December 13, 2018 06:38 PM
Minnesota's Board of Pardons meets twice a year to consider pardons for people previously convicted of crimes who have served their time and paid their penalties.
It's not easy to get one. Only 63 of the 178 people who have applied have been granted a pardon in the past five years.
"The process is very strange," said Mark Osler, a law professor at the University of St. Thomas School of Law.
"The governor of the state. The attorney general. The chief justice. Sitting in open court and talking about the cases as they process them. That is probably not probably their highest and best use."
Osler is among those calling for a new system, possibly creating a board whose sole focus is considering pardons and making recommendations to the governor.
"Each applicant is entitled to consideration of their own circumstances and that's what we do," said Minnesota Supreme Court Chief Justice Lorie Gildea, one of the three members of the Board of Pardons, and the only one who will be back next year.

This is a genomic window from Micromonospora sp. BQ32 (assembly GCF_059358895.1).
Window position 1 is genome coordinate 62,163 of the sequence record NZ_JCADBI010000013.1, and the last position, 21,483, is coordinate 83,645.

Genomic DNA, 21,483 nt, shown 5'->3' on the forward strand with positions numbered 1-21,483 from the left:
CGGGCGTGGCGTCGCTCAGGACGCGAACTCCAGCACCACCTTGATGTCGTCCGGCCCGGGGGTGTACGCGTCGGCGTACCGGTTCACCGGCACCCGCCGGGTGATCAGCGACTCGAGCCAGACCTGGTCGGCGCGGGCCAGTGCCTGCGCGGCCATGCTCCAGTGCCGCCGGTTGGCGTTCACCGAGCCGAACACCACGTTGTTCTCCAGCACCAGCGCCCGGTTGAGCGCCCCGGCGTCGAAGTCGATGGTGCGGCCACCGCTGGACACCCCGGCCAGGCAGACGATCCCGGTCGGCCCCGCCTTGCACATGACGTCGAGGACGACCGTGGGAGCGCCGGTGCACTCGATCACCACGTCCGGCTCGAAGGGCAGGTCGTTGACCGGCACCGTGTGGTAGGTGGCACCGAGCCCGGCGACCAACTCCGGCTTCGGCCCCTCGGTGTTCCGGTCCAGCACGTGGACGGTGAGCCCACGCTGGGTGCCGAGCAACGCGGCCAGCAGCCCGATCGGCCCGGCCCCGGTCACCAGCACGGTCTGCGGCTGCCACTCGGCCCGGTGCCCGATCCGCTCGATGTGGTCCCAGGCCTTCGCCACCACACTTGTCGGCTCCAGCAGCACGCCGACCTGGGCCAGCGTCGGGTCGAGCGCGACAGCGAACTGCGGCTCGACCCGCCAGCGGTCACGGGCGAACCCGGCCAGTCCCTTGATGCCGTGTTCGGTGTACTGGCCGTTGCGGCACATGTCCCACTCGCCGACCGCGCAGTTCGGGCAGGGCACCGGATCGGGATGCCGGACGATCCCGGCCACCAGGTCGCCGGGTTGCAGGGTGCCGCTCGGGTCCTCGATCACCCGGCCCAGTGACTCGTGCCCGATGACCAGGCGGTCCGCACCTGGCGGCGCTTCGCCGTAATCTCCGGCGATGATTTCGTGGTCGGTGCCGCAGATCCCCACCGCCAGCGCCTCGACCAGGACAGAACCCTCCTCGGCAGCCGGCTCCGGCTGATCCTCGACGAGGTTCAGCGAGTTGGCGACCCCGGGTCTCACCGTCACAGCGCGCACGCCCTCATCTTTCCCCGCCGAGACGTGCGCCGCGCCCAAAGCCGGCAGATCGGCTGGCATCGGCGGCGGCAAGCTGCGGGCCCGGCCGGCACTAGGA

Gov. Mark Dayton and Attorney General Lori Swanson are both leaving office in January and will be replaced by Gov.-elect Tim Walz and Attorney General-elect Keith Ellison.
Although Gildea hasn't voiced any major concerns with the current system, she's not opposed to reviewing it.
"We take each case one at a time, just like we do in the court system," she said before a board hearing on Thursday. "But that's not to say that we shouldn't reexamine. It's never wrong to put a fresh set of eyes to a process and see if it can be improved."
Updated: December 13, 2018 06:38 PM
Created: December 13, 2018 05:32 PM
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